Lawyers representing buyers in the troubled Murrayville House condo project in Langley have won a temporary stay of a court ruling that would force the purchasers to pay substantially higher prices than the units were originally sold for.
The group of 40 buyers has been granted leave to appeal the April 4 decision by B.C. Supreme Court Justice Shelley Fitzpatrick, who ruled that they would not be able to purchase units at the prices they originally agreed upon.
The appeal will be heard June 12.
The application to overturn the decision was filed by lawyer Diego Solimano on behalf of eight named appellants.
The ruling was greeted as promising news for the people who signed agreements to buy units in the 92-unit condo at 5020 221A St. as far back as 2015, but they are not celebrating just yet.
“I don’t think it’s a victory, but it’s a step in the right direction,” said Nolan Killeen, one of the buyers who speaks for a group of Murrayville House purchasers.
Several buyers have been house-sitting and renting rooms in hotels and bed-and-breakfasts while they’ve waited to move into the building.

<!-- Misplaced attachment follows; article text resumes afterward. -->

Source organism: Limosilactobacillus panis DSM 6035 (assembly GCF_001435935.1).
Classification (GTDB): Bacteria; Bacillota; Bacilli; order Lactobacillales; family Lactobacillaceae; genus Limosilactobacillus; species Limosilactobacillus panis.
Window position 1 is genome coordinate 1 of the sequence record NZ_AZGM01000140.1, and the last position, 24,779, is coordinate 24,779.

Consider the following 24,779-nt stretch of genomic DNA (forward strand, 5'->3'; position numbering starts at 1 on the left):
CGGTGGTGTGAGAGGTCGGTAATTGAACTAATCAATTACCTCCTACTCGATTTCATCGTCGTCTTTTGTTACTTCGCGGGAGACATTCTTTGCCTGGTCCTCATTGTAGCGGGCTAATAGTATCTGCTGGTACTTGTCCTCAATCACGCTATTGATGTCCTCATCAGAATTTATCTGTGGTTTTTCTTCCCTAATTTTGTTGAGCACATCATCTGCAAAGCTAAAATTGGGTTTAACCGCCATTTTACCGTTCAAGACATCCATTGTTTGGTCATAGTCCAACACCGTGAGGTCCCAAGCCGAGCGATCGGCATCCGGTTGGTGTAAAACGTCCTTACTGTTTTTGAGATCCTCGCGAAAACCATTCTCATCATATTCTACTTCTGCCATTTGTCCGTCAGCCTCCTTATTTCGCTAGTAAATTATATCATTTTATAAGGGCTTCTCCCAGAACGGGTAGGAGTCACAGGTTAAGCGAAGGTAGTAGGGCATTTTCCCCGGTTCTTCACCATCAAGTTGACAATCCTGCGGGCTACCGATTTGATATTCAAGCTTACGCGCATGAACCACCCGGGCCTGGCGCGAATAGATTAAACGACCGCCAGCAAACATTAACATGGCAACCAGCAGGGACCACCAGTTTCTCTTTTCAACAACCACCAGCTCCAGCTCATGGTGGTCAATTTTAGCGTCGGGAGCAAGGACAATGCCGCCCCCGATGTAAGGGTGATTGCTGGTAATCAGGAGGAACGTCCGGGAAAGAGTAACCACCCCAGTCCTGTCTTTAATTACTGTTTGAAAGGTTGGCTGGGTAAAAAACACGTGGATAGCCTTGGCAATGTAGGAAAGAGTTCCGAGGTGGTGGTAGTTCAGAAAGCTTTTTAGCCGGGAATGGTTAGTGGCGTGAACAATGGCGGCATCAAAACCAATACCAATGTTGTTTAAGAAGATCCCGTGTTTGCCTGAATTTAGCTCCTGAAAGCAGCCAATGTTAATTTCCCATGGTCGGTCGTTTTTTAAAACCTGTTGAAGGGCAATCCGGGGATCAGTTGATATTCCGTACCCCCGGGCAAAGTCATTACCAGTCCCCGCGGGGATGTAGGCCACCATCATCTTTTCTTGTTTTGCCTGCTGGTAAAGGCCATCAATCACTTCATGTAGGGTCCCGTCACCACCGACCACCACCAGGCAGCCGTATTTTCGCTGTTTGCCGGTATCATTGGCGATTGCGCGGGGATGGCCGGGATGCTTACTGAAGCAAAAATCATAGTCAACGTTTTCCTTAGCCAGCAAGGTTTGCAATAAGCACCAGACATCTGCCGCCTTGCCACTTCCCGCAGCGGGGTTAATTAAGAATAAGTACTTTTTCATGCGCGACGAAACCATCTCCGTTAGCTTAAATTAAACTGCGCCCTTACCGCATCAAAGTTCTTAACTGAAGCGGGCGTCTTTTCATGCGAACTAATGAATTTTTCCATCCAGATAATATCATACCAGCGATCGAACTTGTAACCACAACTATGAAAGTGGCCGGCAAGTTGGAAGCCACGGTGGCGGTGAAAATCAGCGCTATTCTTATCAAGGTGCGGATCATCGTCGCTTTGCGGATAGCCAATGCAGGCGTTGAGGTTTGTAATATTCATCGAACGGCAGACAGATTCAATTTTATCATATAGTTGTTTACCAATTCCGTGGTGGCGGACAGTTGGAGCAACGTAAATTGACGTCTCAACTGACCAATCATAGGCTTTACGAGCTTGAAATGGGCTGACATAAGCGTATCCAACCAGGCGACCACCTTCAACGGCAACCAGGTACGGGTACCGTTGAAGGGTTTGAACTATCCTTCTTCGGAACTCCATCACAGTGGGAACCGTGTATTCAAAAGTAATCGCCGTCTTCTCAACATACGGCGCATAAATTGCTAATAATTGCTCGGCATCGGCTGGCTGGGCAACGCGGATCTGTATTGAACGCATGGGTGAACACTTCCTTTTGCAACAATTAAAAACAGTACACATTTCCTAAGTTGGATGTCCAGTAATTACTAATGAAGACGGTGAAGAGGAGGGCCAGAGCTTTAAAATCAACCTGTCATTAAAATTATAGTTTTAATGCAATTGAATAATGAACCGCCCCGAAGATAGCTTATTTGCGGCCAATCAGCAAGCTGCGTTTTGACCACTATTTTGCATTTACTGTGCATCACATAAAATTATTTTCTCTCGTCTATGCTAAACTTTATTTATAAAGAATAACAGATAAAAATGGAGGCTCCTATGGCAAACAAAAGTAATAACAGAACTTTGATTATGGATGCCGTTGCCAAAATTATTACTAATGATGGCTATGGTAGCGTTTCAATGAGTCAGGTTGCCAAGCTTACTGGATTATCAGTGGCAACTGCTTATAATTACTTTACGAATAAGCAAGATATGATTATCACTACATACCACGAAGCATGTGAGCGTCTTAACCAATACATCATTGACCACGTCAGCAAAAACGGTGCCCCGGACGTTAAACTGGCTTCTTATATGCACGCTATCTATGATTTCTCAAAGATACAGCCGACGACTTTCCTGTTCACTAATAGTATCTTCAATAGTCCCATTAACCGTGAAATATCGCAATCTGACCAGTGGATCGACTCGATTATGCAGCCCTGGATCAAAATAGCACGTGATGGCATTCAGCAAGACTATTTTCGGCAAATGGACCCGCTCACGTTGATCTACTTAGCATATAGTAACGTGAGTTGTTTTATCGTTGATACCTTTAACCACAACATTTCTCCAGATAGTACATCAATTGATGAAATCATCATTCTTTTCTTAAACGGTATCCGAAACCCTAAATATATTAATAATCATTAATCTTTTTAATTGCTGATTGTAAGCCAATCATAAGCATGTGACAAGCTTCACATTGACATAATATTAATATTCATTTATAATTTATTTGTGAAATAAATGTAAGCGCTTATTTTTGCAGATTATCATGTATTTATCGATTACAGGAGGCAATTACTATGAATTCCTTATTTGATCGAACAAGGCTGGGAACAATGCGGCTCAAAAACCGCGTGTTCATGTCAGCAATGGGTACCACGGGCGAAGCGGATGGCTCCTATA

Others, like Killeen, have since bought other condominiums to avoid being priced out of the market.
Killeen said some sales agreements were signed as far back as the fall of 2015, when some one-bedroom units in the project were selling for as little as $199,000.
If the April 4 decision is upheld by the appeals court, it would require buyers with signed pre-sale agreements to pay $100,000 to $200,000 above the original agreed-upon price if they are forced to pay current market rates.
Murrayville House ended up in receivership on Oct. 4, 2017, after months of wrangling between the builder and various creditors that prevented buyers from moving in.
The Bowra Group Inc., the court-appointed receiver in charge of untangling the condo project’s finances, has reported that a number of the units in the four-storey wood frame condo have been sold more than once, with 31 units sold twice, 12 units sold three times, and one unit sold four times.
The receiver recommended 40 of those 149 deals should be recognized and the buyers ought to be allowed to complete the deals.
The B.C. Supreme Court judge disagreed, saying it came down to the rights of the creditors, who would get more back if the units were sold at current market rates, versus the rights of the people who signed pre-sale agreements more than two years ago when real estate prices were lower.
Representatives of the project developer and the receiver did not immediately respond to Times requests for comment.